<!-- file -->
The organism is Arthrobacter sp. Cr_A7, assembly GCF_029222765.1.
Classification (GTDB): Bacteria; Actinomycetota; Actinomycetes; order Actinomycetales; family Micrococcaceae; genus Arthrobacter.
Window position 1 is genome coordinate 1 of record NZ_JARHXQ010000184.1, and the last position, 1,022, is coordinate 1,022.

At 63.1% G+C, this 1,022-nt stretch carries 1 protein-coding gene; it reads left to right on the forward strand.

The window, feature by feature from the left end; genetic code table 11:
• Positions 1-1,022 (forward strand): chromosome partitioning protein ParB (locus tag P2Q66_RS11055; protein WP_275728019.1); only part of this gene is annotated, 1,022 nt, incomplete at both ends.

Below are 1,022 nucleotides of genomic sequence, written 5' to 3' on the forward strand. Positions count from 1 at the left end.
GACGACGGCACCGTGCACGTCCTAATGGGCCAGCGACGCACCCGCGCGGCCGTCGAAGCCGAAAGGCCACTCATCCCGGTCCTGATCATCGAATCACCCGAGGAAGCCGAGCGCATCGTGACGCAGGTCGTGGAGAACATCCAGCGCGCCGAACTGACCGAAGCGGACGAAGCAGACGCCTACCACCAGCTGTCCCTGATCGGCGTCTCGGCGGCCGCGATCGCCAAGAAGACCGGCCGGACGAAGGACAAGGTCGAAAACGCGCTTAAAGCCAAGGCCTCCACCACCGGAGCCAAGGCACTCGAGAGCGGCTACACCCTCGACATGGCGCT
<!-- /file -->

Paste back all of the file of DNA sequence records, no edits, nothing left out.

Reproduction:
The organism is Arthrobacter sp. Cr_A7, assembly GCF_029222765.1.
Classification (GTDB): Bacteria; Actinomycetota; Actinomycetes; order Actinomycetales; family Micrococcaceae; genus Arthrobacter.
Window position 1 is genome coordinate 1 of record NZ_JARHXQ010000184.1, and the last position, 1,022, is coordinate 1,022.

At 63.1% G+C, this 1,022-nt stretch carries 1 protein-coding gene; it reads left to right on the forward strand.

The window, feature by feature from the left end; genetic code table 11:
• Positions 1-1,022 (forward strand): chromosome partitioning protein ParB (locus tag P2Q66_RS11055; protein WP_275728019.1); only part of this gene is annotated, 1,022 nt, incomplete at both ends.

Below are 1,022 nucleotides of genomic sequence, written 5' to 3' on the forward strand. Positions count from 1 at the left end.
GACGACGGCACCGTGCACGTCCTAATGGGCCAGCGACGCACCCGCGCGGCCGTCGAAGCCGAAAGGCCACTCATCCCGGTCCTGATCATCGAATCACCCGAGGAAGCCGAGCGCATCGTGACGCAGGTCGTGGAGAACATCCAGCGCGCCGAACTGACCGAAGCGGACGAAGCAGACGCCTACCACCAGCTGTCCCTGATCGGCGTCTCGGCGGCCGCGATCGCCAAGAAGACCGGCCGGACGAAGGACAAGGTCGAAAACGCGCTTAAAGCCAAGGCCTCCACCACCGGAGCCAAGGCACTCGAGAGCGGCTACACCCTCGACATGGCGCT